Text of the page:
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I need to click on a cancel button for a Java based application. I am using IE Driver, Eclipse IDE and my application only supports IE.[i am scripting in Java]

Here is the situation,

  1. Login to the application
  2. There is a account session popup[confirmation box][js] [The alert has the focus, user cannot focus the application]
  3. Click on the cancel button

Now, i have logged in successfully but i am unable to handle the JS Alert window.So i am unable to write further scripts.

Kindly help me out !!!

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2 Answers 2

If you're using Java, and you're using the Selenium WebDriver API, something like the following code should work:

driver.switchTo().alert().dismiss();

Alert handling has not been implemented for every driver, but it should work for IE.

Remember you can always find the Javadocs for the WebDriver API at this link.

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Why doesn't WebDriver support isAlertPresent API? SwitchTo with a catch block feels quirky. OTOH, if I miss checking for an alert the next API throws UnhandeledAlertExe automatically dismissing the alert. Jim, why does webdriver dismisses the alert when it throws Unhandeled Alert Exe? Assume, I don't want to write preemptively check for alerts, this provides me no way to accept alerts after its occurred. Asking you, since you are a core contributor to IE driver and have the insight to this decision to dismiss alerts on exception. Thanks –  Ashwin Prabhu Jan 11 '13 at 9:46
    
You should look into the unhandledAlertBehaviour capability. It provides exactly the control you're looking for as to whether the UnhandledAlertException should dismiss the alert or not. As for why there is no isAlertPresent() API, you'd have to ask the API architects, of which I'm not one. –  JimEvans Jan 11 '13 at 14:03
    
I did notice that. But seems like its IE only for now. Doesn't seem to be adopted by FF and chrome yet. But nice addition. WebDriver should have allowed the test author to make the accept/dismiss decision after catching the unhandeled alert exe from day 1. –  Ashwin Prabhu Jan 11 '13 at 14:04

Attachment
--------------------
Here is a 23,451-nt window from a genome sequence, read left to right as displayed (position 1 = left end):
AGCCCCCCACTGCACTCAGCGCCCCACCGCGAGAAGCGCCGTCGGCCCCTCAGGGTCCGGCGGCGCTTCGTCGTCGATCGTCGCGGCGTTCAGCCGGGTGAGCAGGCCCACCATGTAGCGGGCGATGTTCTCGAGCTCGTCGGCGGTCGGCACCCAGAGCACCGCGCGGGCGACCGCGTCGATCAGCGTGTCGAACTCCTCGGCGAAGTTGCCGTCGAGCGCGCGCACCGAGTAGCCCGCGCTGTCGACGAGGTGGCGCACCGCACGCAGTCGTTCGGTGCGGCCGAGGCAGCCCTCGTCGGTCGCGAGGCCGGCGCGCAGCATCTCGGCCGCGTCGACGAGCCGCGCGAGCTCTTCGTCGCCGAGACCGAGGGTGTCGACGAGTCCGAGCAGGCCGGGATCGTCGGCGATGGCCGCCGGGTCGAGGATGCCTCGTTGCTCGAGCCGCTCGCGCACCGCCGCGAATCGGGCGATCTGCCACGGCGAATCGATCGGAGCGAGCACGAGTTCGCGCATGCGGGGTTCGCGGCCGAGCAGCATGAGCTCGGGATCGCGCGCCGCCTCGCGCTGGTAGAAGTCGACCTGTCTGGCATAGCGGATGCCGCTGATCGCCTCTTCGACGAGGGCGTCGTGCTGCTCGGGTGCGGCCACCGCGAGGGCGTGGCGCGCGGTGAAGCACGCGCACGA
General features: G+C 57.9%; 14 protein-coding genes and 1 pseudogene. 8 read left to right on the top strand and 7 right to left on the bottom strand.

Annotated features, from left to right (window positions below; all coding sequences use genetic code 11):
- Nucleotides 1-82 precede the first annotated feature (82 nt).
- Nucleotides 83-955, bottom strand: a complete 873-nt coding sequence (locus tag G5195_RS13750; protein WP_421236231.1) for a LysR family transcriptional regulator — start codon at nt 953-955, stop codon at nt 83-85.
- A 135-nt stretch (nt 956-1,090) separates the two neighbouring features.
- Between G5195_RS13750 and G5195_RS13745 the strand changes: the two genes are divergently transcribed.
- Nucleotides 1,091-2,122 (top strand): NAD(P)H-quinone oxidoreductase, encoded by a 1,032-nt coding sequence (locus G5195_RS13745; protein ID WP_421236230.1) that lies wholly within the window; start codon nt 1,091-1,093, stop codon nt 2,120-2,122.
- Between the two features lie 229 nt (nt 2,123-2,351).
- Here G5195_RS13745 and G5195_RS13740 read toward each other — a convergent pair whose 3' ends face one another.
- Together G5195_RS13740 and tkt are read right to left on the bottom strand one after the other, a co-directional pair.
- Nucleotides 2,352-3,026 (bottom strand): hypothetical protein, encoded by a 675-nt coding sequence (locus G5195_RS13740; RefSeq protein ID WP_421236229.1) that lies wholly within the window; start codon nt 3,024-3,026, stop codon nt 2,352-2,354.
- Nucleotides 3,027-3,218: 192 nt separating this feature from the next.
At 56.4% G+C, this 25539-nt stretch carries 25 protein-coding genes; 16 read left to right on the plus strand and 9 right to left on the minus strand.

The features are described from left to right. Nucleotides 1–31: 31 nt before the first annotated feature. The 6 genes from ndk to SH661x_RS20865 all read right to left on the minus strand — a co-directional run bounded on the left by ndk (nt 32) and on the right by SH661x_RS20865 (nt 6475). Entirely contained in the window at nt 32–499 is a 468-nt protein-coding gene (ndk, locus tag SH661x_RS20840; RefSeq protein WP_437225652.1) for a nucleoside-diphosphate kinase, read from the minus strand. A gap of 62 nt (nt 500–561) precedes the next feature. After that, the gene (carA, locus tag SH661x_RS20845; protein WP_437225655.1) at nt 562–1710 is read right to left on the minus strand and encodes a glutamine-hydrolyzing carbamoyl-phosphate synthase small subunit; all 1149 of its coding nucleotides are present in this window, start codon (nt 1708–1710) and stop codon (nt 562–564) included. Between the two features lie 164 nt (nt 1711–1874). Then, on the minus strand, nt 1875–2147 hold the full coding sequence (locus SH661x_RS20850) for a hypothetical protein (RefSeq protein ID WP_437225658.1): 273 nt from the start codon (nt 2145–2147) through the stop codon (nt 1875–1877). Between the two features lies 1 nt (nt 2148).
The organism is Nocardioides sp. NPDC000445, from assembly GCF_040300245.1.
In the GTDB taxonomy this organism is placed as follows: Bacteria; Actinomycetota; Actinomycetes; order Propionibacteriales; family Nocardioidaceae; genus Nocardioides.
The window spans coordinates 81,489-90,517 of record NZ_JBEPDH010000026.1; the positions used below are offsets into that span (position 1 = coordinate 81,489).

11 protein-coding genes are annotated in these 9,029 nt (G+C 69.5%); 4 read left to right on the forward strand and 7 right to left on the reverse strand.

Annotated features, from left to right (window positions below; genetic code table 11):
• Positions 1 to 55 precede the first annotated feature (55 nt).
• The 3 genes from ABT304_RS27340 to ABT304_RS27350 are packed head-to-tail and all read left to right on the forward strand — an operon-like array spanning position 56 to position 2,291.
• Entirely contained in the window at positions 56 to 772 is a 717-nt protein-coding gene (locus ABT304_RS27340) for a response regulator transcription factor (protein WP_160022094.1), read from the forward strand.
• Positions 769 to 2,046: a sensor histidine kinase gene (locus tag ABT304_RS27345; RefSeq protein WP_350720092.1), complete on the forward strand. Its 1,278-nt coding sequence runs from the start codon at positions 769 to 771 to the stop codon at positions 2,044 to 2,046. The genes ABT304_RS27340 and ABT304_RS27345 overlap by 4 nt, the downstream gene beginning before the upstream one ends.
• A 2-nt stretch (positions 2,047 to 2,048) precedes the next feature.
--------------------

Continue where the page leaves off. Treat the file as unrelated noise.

There's another school of thought that says that the author of a piece of automation code should know what to expect from the actions taken by that automation. Anything else is an exceptional case, which is the very definition of something that should throw an exception. If you want a library that handles every unexpected thing that could possibly happen when automating a web page, that's up to you to build; it's outside the scope of WebDriver. Having said that, this is entirely the wrong place to be having this discussion. One of the mailing lists would be a much better venue. –  JimEvans Jan 11 '13 at 14:15

To Handle Alert in IE, you need to set the capabalities for IE first:

DesiredCapabilities capabilities = new DesiredCapabilities();          
capabilities.setJavascriptEnabled(true);                                           capabilities.setCapability(CapabilityType.ACCEPT_SSL_CERTS, true);                                   
capabilities.setCapability("ignoreProtectedModeSettings", true); //added this to ignore protecion mode setting so as to launch IE

driver = new InternetExplorerDriver(capabilities);
driver.get("url");
driver.switchTo().alert().dismiss();   //or  
driver.switchTo().alert().Accept();    // accordingly
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These capabilities have nothing whatsoever to do with alert handling. In fact, it is generally a best practice to not set the ignoreProtectedModeSettings capability. This blog post explains why. –  JimEvans May 13 '13 at 12:56

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